Why Won’t U.S. Stop Russia, Iran and Syria? Asks Opposition Leader As Government Moves In

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By Tom O’Connor

A high-profile Syrian opposition leader has condemned the U.S. for allowing the Syrian military and its allies embark on a sweeping campaign to retake the southwest, one of the last rebel-held regions in the country.

Nasr al-Hariri, the secretary-general of the National Coalition for Syrian Revolutionary and Opposition Forces, told reporters Thursday in the Saudi capital of Riyadh that it was “shameful” for the U.S. not to act as a ceasefire brokered last year between Syrian President Bashar al-Assad’s top military ally Russia and opposition supporters the U.S. and Jordan collapsed, the Associated Press reported. The deal would preclude violence between Syria’s armed forces and insurgents, but a new offensive has already seen Syrian troops make lightning gains across southern towns and villages.

Hariri further speculated that such “U.S. silence” as airstrikes bombarded rebel territory could only be part of a “malicious deal” brokered between the many international powers involved in Syria’s seven-year civil war, according to Reuters.

The U.S. became involved in the Syrian conflict as a major covert supporter of rebels that took up arms in the wake of a 2011 uprising that was also backed by Turkey and Gulf Arab states such as Qatar and Saudi Arabia. This assistance dwindled with the rise of jihadi movements such as the Islamic State militant group (ISIS), which formed out of a deadly Sunni Muslim insurgency in post-U.S. invasion Iraq and spread to Syria in 2013.

As the U.S. focused on bombing ISIS and backing Kurdish fighters facing the jihadis on the ground, Russia entered the conflict to help Assad reclaim major cities from ISIS and various insurgent groups. Many of Syria’s embattled opposition factions have since been forced to reconcile with the government or be expelled elsewhere, usually to the northwest rebel bastion of Idlib, which is dominated by the jihadi Tahrir al-Sham coalition.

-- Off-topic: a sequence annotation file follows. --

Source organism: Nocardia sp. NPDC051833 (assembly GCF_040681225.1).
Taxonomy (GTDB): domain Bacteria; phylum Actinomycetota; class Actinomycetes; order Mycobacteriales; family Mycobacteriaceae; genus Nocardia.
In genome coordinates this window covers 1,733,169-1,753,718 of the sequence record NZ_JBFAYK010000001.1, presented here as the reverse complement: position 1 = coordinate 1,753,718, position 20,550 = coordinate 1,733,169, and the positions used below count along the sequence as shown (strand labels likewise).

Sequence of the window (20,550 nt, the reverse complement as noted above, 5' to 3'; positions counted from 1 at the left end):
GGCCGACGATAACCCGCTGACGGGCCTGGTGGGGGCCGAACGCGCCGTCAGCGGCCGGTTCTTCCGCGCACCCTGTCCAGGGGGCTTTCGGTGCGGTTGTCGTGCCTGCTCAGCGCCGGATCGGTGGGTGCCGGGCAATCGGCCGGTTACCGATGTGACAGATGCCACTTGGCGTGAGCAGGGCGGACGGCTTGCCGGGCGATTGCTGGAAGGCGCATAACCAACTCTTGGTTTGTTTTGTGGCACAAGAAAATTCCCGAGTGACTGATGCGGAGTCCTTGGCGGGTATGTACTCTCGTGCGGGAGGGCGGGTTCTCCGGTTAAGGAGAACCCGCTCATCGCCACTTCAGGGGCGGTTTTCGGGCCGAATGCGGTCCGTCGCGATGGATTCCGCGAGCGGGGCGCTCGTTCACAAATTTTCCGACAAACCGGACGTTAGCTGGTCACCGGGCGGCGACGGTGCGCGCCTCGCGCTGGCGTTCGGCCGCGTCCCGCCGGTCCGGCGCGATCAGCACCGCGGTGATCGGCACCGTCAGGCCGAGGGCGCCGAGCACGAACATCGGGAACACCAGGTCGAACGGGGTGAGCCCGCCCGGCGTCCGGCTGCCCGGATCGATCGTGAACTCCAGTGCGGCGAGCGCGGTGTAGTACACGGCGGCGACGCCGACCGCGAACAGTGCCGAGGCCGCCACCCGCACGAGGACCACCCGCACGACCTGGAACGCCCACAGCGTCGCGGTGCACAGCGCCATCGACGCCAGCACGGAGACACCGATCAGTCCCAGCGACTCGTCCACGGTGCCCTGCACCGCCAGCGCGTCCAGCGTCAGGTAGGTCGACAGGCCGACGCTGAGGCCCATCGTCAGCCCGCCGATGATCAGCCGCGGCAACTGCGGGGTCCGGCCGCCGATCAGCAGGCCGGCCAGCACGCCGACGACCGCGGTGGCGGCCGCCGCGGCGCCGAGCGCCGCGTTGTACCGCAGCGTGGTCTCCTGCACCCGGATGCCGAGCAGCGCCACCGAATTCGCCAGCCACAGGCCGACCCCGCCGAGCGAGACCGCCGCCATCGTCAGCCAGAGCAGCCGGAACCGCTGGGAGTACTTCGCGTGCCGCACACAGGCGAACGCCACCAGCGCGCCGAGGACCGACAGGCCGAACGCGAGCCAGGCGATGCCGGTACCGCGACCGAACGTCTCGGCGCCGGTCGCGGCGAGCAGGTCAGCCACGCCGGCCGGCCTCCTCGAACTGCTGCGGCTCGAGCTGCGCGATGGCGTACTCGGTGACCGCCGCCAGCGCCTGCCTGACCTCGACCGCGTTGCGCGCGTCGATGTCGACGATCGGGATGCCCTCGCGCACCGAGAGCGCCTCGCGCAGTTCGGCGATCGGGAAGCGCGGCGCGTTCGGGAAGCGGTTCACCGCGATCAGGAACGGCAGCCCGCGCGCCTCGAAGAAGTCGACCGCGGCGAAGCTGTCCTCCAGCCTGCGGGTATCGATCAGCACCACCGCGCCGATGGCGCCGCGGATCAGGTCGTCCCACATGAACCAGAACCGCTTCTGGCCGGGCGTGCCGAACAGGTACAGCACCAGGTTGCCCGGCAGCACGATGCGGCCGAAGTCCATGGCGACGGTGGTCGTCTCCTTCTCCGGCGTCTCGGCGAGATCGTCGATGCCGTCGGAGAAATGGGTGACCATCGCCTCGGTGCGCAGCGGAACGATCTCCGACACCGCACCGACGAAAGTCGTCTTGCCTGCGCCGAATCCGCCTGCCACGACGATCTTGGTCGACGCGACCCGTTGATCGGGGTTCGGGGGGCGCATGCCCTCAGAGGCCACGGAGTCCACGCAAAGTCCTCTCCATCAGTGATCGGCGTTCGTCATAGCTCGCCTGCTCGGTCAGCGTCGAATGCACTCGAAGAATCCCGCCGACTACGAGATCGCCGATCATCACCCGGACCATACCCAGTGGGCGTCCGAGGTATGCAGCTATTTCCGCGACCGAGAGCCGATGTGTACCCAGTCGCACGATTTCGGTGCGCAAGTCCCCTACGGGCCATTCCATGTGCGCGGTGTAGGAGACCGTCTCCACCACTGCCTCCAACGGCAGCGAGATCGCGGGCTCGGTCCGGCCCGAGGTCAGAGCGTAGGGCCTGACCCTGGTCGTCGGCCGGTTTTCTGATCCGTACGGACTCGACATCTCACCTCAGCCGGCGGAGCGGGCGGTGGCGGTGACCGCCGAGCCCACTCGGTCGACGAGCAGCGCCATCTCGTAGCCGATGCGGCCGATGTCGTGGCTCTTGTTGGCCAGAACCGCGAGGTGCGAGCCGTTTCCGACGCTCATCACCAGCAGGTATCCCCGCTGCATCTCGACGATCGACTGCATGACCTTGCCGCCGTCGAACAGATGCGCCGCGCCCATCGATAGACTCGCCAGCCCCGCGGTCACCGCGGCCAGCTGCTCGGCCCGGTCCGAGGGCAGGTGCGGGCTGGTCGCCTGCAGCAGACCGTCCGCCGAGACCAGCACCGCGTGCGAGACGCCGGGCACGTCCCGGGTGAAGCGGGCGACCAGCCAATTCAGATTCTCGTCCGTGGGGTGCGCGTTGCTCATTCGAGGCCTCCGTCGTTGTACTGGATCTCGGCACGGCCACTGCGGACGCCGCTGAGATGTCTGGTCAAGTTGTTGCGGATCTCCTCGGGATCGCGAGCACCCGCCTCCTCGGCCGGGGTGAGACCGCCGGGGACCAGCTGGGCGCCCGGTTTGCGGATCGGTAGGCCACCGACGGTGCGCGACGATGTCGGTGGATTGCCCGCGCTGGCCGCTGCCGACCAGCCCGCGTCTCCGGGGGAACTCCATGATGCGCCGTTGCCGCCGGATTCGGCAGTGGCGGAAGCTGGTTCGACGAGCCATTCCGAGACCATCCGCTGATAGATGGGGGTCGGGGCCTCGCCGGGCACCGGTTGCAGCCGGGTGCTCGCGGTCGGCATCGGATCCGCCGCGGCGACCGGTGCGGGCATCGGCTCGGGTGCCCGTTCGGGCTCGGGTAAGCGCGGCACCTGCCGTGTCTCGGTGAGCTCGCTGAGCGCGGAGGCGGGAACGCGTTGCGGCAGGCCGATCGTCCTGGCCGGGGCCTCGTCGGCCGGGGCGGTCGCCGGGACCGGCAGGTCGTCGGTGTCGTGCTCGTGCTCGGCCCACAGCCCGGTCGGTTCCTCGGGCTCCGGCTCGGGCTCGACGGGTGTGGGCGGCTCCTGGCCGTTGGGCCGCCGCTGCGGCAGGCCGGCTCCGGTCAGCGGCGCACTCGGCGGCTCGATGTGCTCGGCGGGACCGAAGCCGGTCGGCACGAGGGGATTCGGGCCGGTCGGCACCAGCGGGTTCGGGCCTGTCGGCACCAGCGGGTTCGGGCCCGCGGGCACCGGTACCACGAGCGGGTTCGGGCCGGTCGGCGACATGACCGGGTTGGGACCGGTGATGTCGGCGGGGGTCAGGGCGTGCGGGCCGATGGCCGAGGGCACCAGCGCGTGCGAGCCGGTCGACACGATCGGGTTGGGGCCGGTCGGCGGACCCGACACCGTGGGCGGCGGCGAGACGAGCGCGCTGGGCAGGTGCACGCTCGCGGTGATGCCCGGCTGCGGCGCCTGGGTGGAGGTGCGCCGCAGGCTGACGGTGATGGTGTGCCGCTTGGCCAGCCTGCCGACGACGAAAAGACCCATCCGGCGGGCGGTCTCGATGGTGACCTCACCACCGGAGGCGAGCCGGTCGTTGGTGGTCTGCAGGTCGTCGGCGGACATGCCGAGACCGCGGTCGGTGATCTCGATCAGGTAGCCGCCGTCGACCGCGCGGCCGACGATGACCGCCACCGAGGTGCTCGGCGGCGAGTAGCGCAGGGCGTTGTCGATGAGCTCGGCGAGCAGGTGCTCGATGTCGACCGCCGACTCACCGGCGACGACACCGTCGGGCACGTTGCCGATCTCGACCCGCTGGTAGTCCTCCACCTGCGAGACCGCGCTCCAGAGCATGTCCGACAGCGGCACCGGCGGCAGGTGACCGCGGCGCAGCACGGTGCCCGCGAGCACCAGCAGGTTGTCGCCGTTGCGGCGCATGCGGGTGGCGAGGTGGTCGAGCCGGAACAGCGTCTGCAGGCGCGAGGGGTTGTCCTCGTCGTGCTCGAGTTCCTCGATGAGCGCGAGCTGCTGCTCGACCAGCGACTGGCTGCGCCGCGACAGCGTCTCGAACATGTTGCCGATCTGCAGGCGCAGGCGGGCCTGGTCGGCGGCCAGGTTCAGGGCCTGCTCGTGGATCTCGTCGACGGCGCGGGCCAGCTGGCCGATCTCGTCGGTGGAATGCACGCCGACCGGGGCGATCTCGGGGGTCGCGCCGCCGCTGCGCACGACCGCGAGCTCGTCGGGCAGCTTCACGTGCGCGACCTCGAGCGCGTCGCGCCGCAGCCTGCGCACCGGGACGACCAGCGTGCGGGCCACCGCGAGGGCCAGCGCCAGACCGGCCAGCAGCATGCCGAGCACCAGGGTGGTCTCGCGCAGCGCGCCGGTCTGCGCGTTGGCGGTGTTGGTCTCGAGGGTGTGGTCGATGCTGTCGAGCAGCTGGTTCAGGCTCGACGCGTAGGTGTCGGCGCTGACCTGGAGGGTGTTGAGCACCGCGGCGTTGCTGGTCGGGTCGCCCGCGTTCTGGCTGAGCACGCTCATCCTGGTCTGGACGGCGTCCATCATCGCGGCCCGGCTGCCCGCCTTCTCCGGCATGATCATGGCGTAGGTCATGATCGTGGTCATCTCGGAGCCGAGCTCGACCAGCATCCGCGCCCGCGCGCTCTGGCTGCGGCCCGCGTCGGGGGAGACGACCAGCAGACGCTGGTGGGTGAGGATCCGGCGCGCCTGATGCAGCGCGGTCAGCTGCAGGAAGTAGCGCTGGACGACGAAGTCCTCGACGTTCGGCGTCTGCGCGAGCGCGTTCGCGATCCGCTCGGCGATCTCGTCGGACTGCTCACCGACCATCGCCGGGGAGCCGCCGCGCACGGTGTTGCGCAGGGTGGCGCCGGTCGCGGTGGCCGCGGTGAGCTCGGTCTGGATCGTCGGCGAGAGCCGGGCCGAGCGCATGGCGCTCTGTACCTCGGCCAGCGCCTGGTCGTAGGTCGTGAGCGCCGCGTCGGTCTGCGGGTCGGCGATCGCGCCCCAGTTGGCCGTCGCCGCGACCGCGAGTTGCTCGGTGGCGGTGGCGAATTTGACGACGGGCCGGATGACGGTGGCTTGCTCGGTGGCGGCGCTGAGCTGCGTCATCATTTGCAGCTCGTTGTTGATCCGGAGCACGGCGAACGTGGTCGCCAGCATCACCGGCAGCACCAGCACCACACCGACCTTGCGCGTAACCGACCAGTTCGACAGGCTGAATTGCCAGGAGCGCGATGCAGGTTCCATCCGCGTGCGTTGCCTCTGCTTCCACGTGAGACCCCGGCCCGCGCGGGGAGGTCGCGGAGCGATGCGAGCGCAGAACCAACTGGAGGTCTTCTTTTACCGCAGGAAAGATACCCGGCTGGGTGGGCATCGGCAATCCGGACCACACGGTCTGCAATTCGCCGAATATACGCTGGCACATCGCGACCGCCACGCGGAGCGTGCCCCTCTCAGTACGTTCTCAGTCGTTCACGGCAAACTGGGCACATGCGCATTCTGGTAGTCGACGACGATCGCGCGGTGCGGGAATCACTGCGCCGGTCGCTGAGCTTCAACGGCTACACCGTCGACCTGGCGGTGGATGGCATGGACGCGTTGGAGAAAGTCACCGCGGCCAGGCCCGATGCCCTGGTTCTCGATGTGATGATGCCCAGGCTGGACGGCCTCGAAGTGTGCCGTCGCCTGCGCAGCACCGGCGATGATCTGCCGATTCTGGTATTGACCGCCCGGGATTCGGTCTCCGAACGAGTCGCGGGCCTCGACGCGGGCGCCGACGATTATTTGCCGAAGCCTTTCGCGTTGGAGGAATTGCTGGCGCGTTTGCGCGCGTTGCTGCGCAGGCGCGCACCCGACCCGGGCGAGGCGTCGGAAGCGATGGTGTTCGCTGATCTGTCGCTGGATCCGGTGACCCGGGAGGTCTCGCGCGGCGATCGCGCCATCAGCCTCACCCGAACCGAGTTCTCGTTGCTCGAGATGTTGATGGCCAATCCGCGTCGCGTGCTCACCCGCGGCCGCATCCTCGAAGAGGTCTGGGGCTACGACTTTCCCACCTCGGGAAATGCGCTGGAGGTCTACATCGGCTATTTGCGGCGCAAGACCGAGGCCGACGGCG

The Syrian military’s southwest push was widely expected following its victories across the capital Damascus, but the anticipated campaign stoked fears of a potential escalation between Israel, which occupies the nearby Golan Heights, and its archfoe Iran, which has sent troops and mobilized Shiite Muslim militias in support of Assad. Reports have suggested that Russia, the U.S. and Jordan struck a deal that would see Iran and its local assets stay behind in exchange for assurances of no interventions from Israel and the U.S.

In a statement published Saturday by Reuters, the U.S. warned rebels in the south that “you should not base your decisions on the assumption or expectation of a military intervention by us.” The message added: “We in the United States government understand the difficult conditions you are facing and still advise the Russians and the Syrian regime not to undertake a military measure that violates the zone.”

Despite the alleged arrangement, Hariri claimed during Thursday’s press conference to have “evidence that Iran is participating in the battle” for Daraa, according to Russia’s state-run Sputnik News. He alleged that there were fighters of the rebel Free Syrian Army being held by the Lebanese Shiite Muslim Hezbollah movement, a powerful Iran-backed paramilitary group that has engaged in major clashes and wars with Israel.

The Russian Defense Ministry has denied widespread reports that it ended the ceasefire agreement in southwest Syria, even as activists reported Russian warplanes aiding the Syrian air force and troops to storm the region. Dubai-based outlet Al-Hadath reported Thursday that a 12-hour truce was reached between Russia and Syrian opposition sources.

 

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